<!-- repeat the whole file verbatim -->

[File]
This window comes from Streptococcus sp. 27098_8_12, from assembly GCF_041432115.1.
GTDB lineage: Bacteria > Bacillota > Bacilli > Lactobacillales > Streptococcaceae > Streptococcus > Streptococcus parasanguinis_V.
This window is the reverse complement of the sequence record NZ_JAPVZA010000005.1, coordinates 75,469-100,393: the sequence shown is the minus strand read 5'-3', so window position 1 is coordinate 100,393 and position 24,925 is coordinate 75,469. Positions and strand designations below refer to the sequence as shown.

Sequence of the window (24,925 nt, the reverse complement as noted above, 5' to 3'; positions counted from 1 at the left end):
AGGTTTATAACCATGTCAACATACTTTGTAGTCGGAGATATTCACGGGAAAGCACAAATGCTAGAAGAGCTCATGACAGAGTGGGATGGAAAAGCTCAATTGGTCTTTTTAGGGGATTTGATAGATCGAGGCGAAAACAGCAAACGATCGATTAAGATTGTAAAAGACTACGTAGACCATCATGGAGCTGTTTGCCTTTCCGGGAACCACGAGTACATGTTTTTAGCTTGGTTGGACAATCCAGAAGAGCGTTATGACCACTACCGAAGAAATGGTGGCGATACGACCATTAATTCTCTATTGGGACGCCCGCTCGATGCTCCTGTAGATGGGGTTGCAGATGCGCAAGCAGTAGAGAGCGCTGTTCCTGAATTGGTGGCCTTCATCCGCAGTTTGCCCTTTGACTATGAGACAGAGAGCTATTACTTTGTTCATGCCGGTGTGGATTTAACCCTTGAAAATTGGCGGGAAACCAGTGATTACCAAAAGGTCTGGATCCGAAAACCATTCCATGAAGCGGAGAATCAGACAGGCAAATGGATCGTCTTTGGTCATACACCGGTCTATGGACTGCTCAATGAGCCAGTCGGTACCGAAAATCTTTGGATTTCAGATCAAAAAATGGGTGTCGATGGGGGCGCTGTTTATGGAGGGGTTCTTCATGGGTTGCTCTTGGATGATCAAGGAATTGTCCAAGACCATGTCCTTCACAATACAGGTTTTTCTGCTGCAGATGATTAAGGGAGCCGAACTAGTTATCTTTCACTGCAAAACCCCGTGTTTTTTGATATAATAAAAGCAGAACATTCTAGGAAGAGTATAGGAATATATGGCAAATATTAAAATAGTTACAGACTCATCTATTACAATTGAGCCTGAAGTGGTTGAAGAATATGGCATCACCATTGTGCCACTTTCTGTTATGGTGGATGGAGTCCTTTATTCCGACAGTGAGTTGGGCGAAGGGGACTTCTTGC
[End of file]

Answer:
This window comes from Streptococcus sp. 27098_8_12, from assembly GCF_041432115.1.
GTDB lineage: Bacteria > Bacillota > Bacilli > Lactobacillales > Streptococcaceae > Streptococcus > Streptococcus parasanguinis_V.
This window is the reverse complement of the sequence record NZ_JAPVZA010000005.1, coordinates 75,469-100,393: the sequence shown is the minus strand read 5'-3', so window position 1 is coordinate 100,393 and position 24,925 is coordinate 75,469. Positions and strand designations below refer to the sequence as shown.

Sequence of the window (24,925 nt, the reverse complement as noted above, 5' to 3'; positions counted from 1 at the left end):
AGGTTTATAACCATGTCAACATACTTTGTAGTCGGAGATATTCACGGGAAAGCACAAATGCTAGAAGAGCTCATGACAGAGTGGGATGGAAAAGCTCAATTGGTCTTTTTAGGGGATTTGATAGATCGAGGCGAAAACAGCAAACGATCGATTAAGATTGTAAAAGACTACGTAGACCATCATGGAGCTGTTTGCCTTTCCGGGAACCACGAGTACATGTTTTTAGCTTGGTTGGACAATCCAGAAGAGCGTTATGACCACTACCGAAGAAATGGTGGCGATACGACCATTAATTCTCTATTGGGACGCCCGCTCGATGCTCCTGTAGATGGGGTTGCAGATGCGCAAGCAGTAGAGAGCGCTGTTCCTGAATTGGTGGCCTTCATCCGCAGTTTGCCCTTTGACTATGAGACAGAGAGCTATTACTTTGTTCATGCCGGTGTGGATTTAACCCTTGAAAATTGGCGGGAAACCAGTGATTACCAAAAGGTCTGGATCCGAAAACCATTCCATGAAGCGGAGAATCAGACAGGCAAATGGATCGTCTTTGGTCATACACCGGTCTATGGACTGCTCAATGAGCCAGTCGGTACCGAAAATCTTTGGATTTCAGATCAAAAAATGGGTGTCGATGGGGGCGCTGTTTATGGAGGGGTTCTTCATGGGTTGCTCTTGGATGATCAAGGAATTGTCCAAGACCATGTCCTTCACAATACAGGTTTTTCTGCTGCAGATGATTAAGGGAGCCGAACTAGTTATCTTTCACTGCAAAACCCCGTGTTTTTTGATATAATAAAAGCAGAACATTCTAGGAAGAGTATAGGAATATATGGCAAATATTAAAATAGTTACAGACTCATCTATTACAATTGAGCCTGAAGTGGTTGAAGAATATGGCATCACCATTGTGCCACTTTCTGTTATGGTGGATGGAGTCCTTTATTCCGACAGTGAGTTGGGCGAAGGGGACTTCTTGC